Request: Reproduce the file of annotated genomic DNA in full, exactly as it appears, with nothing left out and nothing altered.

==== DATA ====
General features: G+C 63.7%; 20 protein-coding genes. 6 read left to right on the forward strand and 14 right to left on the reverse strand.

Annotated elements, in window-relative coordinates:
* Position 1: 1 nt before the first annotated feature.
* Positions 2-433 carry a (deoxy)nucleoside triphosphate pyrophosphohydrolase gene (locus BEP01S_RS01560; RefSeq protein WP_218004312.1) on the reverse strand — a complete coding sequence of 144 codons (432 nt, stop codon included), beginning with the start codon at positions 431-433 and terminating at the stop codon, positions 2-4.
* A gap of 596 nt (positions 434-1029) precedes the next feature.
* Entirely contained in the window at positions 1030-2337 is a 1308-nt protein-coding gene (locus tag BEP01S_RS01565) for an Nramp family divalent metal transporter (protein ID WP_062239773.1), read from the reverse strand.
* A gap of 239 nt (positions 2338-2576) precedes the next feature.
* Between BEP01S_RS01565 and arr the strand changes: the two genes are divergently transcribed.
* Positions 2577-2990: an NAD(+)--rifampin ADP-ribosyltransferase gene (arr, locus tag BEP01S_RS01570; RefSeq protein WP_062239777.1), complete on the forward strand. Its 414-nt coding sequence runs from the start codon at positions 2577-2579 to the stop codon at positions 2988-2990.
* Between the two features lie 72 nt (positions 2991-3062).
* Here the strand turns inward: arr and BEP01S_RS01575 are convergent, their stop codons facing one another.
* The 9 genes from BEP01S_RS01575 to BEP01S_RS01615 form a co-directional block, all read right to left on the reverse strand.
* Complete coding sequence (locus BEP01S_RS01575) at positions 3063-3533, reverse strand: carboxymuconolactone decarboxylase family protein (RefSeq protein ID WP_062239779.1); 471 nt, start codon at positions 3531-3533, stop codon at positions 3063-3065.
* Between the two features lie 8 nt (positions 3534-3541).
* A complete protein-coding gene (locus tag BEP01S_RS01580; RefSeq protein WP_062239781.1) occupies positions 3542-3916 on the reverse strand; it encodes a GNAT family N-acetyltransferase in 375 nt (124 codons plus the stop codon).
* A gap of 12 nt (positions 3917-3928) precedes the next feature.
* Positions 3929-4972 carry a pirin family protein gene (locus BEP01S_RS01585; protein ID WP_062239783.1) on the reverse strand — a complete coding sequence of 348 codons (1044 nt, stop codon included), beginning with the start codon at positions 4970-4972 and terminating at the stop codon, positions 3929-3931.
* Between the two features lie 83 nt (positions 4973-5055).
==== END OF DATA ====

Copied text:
General features: G+C 63.7%; 20 protein-coding genes. 6 read left to right on the forward strand and 14 right to left on the reverse strand.

Annotated elements, in window-relative coordinates:
* Position 1: 1 nt before the first annotated feature.
* Positions 2-433 carry a (deoxy)nucleoside triphosphate pyrophosphohydrolase gene (locus BEP01S_RS01560; RefSeq protein WP_218004312.1) on the reverse strand — a complete coding sequence of 144 codons (432 nt, stop codon included), beginning with the start codon at positions 431-433 and terminating at the stop codon, positions 2-4.
* A gap of 596 nt (positions 434-1029) precedes the next feature.
* Entirely contained in the window at positions 1030-2337 is a 1308-nt protein-coding gene (locus tag BEP01S_RS01565) for an Nramp family divalent metal transporter (protein ID WP_062239773.1), read from the reverse strand.
* A gap of 239 nt (positions 2338-2576) precedes the next feature.
* Between BEP01S_RS01565 and arr the strand changes: the two genes are divergently transcribed.
* Positions 2577-2990: an NAD(+)--rifampin ADP-ribosyltransferase gene (arr, locus tag BEP01S_RS01570; RefSeq protein WP_062239777.1), complete on the forward strand. Its 414-nt coding sequence runs from the start codon at positions 2577-2579 to the stop codon at positions 2988-2990.
* Between the two features lie 72 nt (positions 2991-3062).
* Here the strand turns inward: arr and BEP01S_RS01575 are convergent, their stop codons facing one another.
* The 9 genes from BEP01S_RS01575 to BEP01S_RS01615 form a co-directional block, all read right to left on the reverse strand.
* Complete coding sequence (locus BEP01S_RS01575) at positions 3063-3533, reverse strand: carboxymuconolactone decarboxylase family protein (RefSeq protein ID WP_062239779.1); 471 nt, start codon at positions 3531-3533, stop codon at positions 3063-3065.
* Between the two features lie 8 nt (positions 3534-3541).
* A complete protein-coding gene (locus tag BEP01S_RS01580; RefSeq protein WP_062239781.1) occupies positions 3542-3916 on the reverse strand; it encodes a GNAT family N-acetyltransferase in 375 nt (124 codons plus the stop codon).
* A gap of 12 nt (positions 3917-3928) precedes the next feature.
* Positions 3929-4972 carry a pirin family protein gene (locus BEP01S_RS01585; protein ID WP_062239783.1) on the reverse strand — a complete coding sequence of 348 codons (1044 nt, stop codon included), beginning with the start codon at positions 4970-4972 and terminating at the stop codon, positions 3929-3931.
* Between the two features lie 83 nt (positions 4973-5055).